- A photo essay on Beta Israel, the community of Ethiopian Jews;
- A story about Ethiopian-born beauty Yityish Aynaw, who, as the first black Miss Israel, dined with Barack Obama, the first black president of the United States, during his visit. This piece also notes a couple of other Ethiopian cultural and social milestones in Israel, including Idan Raichel’s collaboration with singer Kabra Kasai and other Ethiopian artists, and 2011 Israeli Idol winner Hagit Yaso;
- This piece about Hamas schools in Gaza (about 20 out of 400) that teach Hebrew. This was particularly fascinating, partly because of the subtext and things that WEREN’T said by the reporter or anyone interviewed. There is a whole generation of Palestinian men who are fluent in Hebrew because they worked in Israel before the withdrawal, and who are therefore able to get a glimpse into Israeli society via television and print media. While the 9th grader the reporter talked to in this story said it was important to learn Hebrew because “it’s the language of our enemy” (a sentiment echoed/parroted by “[a]lmost everyone I speak with in Gaza,” the reporter says), the 44-year-old cab driver, who worked in Israel for 12 years, doesn’t put it in those terms. He freely admits to watching Israeli TV and reading Israeli newspapers, and wanting his kids to learn Hebrew as well. I don’t think there’s any way to consume this media diet and not come away with at least a basic sense of humanity of “the other” (in this case, Israelis) and therefore be at least a LITTLE skeptical of your leadership’s claims about the “enemy’s” intentions. In other words, the seeds of normalization exist in Gaza; they were planted years ago, before Hamas came to power, and there’s nothing Hamas can do to erase the experiences and interactions these Palestinian men had with Israelis. Obviously not everything was love and light – far from it – but many of these men (who now have families of their own) know that many Israelis want the very same things they do. They know that on both sides there are people who want to raise their families in peace and security, within borders recognized by neighbors who, while perhaps not engaging in vibrant diplomatic and cultural relations, at least recognize each other’s right to exist.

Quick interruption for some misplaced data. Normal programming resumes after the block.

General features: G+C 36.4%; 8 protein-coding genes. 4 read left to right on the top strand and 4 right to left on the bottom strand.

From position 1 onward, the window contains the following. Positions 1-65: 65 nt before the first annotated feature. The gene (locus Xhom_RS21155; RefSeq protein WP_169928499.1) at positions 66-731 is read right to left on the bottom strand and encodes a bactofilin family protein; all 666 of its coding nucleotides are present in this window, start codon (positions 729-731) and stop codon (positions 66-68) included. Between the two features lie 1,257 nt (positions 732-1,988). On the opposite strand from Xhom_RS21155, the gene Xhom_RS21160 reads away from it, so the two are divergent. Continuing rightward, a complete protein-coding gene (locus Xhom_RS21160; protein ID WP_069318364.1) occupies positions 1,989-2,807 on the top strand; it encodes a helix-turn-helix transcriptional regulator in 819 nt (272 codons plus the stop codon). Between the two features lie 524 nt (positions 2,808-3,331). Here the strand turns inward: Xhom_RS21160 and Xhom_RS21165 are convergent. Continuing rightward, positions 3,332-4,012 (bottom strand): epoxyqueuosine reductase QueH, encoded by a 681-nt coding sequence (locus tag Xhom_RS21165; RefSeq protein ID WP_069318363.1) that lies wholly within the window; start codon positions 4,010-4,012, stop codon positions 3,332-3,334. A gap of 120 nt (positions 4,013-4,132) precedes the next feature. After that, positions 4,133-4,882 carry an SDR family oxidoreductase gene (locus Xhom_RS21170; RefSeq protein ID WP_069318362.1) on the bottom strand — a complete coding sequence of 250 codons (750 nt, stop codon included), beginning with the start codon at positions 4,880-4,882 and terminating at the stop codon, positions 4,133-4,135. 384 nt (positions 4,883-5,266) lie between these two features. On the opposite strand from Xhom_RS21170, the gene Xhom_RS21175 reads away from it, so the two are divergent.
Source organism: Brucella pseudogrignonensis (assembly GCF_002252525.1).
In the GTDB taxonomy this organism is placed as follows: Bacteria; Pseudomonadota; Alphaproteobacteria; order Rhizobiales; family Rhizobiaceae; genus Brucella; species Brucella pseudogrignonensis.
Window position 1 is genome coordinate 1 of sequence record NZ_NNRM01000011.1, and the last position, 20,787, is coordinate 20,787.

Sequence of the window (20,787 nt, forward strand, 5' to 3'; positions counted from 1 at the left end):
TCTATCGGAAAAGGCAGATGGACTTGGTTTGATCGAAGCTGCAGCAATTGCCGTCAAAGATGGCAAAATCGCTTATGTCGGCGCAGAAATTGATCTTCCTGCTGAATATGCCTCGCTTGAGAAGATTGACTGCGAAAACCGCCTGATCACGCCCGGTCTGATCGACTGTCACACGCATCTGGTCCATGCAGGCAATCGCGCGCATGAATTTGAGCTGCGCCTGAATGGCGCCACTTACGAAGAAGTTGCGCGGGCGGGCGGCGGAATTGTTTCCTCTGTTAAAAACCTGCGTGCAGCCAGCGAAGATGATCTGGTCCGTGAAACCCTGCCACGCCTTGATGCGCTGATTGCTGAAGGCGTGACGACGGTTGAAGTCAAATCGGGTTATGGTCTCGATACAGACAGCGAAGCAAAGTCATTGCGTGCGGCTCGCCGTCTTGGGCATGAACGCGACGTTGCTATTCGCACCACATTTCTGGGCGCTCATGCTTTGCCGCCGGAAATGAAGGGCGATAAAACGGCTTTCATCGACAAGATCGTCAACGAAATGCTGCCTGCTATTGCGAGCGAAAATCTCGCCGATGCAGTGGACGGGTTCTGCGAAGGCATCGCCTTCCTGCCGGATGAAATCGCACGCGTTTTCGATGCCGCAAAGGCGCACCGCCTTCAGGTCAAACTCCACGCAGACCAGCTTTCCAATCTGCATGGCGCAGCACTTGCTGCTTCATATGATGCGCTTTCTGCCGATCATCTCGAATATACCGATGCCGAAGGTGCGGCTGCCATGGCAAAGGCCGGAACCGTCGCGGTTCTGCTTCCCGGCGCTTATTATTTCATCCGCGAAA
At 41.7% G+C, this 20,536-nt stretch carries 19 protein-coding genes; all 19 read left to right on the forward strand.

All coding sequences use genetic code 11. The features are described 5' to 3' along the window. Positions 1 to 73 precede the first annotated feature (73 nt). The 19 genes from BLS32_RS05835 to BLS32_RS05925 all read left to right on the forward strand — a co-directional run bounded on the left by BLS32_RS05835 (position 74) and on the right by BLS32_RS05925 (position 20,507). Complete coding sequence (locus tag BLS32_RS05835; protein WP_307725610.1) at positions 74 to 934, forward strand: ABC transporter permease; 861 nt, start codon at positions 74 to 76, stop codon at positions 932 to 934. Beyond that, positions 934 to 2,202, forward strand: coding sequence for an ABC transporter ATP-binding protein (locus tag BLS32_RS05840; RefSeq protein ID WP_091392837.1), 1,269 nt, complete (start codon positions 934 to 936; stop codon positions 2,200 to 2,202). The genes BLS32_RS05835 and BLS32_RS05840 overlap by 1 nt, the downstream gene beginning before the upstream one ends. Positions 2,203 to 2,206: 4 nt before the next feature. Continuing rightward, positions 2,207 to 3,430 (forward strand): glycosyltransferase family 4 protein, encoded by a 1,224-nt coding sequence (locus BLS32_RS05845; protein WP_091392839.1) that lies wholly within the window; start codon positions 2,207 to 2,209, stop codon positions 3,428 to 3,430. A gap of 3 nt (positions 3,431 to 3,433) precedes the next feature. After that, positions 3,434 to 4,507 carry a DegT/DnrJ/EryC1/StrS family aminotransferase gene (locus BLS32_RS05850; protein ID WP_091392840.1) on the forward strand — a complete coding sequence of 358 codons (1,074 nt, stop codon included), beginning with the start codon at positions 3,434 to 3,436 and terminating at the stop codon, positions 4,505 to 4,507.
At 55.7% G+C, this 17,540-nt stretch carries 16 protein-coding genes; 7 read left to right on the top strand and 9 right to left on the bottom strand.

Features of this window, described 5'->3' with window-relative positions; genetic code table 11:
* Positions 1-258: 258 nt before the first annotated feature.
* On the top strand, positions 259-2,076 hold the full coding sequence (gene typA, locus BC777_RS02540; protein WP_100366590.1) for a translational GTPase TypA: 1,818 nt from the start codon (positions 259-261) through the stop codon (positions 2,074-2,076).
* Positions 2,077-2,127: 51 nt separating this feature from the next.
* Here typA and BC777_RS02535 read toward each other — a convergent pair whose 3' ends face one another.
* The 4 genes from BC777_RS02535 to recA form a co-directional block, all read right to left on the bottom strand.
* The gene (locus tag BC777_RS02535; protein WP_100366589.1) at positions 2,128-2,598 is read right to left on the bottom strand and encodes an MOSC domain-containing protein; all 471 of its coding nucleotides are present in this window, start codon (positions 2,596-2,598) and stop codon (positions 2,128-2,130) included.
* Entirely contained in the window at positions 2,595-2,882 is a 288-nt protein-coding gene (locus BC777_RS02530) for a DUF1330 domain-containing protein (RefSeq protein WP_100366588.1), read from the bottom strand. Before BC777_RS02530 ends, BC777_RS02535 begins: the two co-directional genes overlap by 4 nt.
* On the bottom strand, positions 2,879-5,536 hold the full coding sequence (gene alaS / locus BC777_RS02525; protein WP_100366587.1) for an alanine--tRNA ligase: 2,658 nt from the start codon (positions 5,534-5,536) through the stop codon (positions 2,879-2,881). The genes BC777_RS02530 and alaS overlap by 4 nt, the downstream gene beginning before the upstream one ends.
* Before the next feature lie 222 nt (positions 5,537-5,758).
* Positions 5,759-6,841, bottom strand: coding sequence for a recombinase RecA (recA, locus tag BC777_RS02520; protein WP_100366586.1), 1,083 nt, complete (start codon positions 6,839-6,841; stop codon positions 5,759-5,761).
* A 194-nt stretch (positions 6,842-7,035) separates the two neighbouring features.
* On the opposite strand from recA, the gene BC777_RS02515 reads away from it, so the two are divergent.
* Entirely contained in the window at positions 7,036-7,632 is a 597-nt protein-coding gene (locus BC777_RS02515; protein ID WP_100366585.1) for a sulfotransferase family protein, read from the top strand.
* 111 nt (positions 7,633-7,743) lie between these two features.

Finally, a fair amount has been written and said about the phone call Bibi made to Turkish PM Erdogan from Ben Gurion Airport, as Netanyahu was escorting President Obama back to Air Force One for the trip to Jordan. Some of what’s being said is to the effect of “Obama forced Bibi to make the phone call,” “this is humiliating to Israel,” “Erdogan is the only winner from Obama’s trip to Israel,” and other such nonsense. Quite frankly, if you really believe that this phone call was forced on Bibi at the last minute (or at all( and that the renormalization of diplomatic ties between Israel and Turkey is of no benefit to Israel, you have no idea how international diplomacy works and should just stop talking about it.
That is all.